Aggregate Demand versus Job-Creation


Over the past year, we have extensively discussed how important job creation was in order for an economic recovery or expansion to keep running. This is especially true now that the leading economic indicators have decayed for 4 consecutive months.

Paul McCulley of bond giant PIMCO waxes eloquent on why we continue to see mediocre job creation, despite the past years improving demand side of the equation:

Click for larger graphic
Graphic courtesy PIMCO


“Despite aggressive and massive easing in 2001 – from 6½% to 1¾% for Fed funds – monetary stimulus was simply not getting sufficient “traction,” notably in fostering job creation and tempering disinflation expectations. The record of history said that such massive easing should be “working.” And, indeed, it was in stimulating aggregate demand, notably in the household sector. But there was a large slip between the aggregate demand cup and the job-creating lip.

Corporate America just wasn’t in the mood to meet indications of rising demand with more job supply, choosing instead to meet rising demand by goosing the productivity of the existing work force. Boosting profits by exploiting operating leverage is, of course, a time-honored tradition of capitalists. But this time ‘round, would-be employers had an overriding reason to exploit operating leverage: a concurrent need to reduce financial leverage.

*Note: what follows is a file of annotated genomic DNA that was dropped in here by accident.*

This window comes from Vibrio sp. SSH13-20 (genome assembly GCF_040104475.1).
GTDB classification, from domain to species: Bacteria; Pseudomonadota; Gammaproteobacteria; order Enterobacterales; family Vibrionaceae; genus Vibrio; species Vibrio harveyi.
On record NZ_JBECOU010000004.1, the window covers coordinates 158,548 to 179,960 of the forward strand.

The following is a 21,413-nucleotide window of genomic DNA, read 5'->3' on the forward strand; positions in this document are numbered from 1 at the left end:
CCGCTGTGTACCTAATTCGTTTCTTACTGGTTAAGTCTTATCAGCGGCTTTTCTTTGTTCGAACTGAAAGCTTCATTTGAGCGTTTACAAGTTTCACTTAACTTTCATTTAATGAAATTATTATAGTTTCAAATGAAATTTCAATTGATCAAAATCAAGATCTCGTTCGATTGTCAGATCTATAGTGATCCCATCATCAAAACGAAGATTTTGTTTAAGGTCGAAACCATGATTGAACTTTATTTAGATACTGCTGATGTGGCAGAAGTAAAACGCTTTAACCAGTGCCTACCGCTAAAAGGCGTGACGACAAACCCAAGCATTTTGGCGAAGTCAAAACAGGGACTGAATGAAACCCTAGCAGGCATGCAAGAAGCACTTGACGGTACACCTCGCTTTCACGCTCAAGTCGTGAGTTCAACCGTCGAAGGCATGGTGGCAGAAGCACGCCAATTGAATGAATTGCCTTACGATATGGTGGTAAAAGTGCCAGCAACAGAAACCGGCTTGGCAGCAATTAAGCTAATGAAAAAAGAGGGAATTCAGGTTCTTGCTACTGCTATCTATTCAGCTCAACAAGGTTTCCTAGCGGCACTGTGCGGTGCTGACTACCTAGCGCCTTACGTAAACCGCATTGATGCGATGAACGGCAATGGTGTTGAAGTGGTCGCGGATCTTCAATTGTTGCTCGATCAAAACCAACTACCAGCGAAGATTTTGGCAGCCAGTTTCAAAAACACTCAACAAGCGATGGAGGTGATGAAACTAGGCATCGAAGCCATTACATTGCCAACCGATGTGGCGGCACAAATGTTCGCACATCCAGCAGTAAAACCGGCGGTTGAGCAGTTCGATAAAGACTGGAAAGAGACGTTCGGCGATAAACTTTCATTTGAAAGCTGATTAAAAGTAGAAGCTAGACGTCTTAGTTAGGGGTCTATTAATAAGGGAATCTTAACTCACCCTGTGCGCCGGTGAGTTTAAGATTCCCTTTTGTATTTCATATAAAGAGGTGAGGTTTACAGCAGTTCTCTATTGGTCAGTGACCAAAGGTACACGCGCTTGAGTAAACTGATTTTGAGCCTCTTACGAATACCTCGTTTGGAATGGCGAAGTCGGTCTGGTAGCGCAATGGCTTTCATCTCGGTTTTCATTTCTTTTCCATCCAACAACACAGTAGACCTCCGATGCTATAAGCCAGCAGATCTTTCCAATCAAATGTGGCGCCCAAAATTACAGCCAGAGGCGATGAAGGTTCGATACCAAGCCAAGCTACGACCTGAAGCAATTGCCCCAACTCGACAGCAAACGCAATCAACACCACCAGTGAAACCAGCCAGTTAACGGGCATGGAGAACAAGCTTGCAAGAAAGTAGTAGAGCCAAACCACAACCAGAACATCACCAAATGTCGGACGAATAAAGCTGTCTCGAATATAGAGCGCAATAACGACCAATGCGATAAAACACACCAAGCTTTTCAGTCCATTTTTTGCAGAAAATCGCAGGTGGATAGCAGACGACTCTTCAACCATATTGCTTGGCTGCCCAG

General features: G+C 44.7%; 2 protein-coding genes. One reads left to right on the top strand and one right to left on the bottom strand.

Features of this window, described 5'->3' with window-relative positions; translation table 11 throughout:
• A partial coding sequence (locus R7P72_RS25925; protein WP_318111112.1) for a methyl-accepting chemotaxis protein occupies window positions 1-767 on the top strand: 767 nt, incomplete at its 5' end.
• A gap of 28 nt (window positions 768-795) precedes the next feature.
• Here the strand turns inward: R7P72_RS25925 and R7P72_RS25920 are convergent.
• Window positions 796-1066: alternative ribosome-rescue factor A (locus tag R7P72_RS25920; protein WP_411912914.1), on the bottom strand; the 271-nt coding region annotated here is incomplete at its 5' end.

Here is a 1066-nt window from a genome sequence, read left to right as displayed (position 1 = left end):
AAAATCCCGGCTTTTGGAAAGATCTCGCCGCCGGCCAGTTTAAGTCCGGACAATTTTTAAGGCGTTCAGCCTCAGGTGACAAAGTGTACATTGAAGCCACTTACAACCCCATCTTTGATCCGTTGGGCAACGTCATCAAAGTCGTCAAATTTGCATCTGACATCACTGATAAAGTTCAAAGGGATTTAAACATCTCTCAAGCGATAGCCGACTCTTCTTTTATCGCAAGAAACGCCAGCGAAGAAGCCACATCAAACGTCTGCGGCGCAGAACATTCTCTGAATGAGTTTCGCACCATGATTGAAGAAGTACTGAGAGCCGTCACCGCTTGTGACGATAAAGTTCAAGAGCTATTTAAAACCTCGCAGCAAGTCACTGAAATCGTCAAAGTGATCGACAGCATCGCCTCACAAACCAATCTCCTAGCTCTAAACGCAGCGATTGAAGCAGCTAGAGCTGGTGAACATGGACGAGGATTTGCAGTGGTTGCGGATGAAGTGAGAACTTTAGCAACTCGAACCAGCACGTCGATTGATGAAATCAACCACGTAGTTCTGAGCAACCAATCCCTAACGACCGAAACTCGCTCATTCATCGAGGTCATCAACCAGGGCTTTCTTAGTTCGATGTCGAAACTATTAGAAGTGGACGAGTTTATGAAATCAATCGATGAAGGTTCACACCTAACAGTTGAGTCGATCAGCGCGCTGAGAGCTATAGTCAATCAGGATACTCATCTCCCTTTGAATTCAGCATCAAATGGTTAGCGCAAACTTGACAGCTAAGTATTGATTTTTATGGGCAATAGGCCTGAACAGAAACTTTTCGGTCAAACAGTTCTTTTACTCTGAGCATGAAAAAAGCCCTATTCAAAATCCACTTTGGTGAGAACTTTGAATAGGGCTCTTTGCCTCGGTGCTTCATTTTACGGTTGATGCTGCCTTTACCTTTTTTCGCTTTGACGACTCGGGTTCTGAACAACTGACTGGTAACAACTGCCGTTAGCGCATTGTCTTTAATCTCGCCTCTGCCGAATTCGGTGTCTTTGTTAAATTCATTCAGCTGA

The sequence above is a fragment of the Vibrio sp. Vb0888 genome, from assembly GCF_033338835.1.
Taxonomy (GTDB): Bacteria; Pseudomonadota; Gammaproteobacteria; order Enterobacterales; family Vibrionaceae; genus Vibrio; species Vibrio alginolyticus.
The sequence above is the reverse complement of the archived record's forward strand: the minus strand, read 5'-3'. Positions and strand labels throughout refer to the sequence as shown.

This was particularly the case in 2002, in the wake of revelations that there were crooks – yes, crooks! – among the capitalist class, who had been blowing heinous smoke up the backsides of both stock and bond holders alike. Stock holders took their losses abjectly. But corporate bond holders didn’t, blowing out corporate bond spreads and de facto refusing to finance or re-finance any but highest grade issuers. Simply put, corporate bond investors demanded that Corporate America check into the Betty Ford Center for Balance Sheet Rehabilitation, most urgently those on the rating cusp between investment grade and junk.

McCulley has consistently had a level headed and insightful view of the economy and the Fed. He’s worth adding as a regular monthly read . . .

Managing It Forward
Paul McCulley, Managing Director
PIMCO, October 2004

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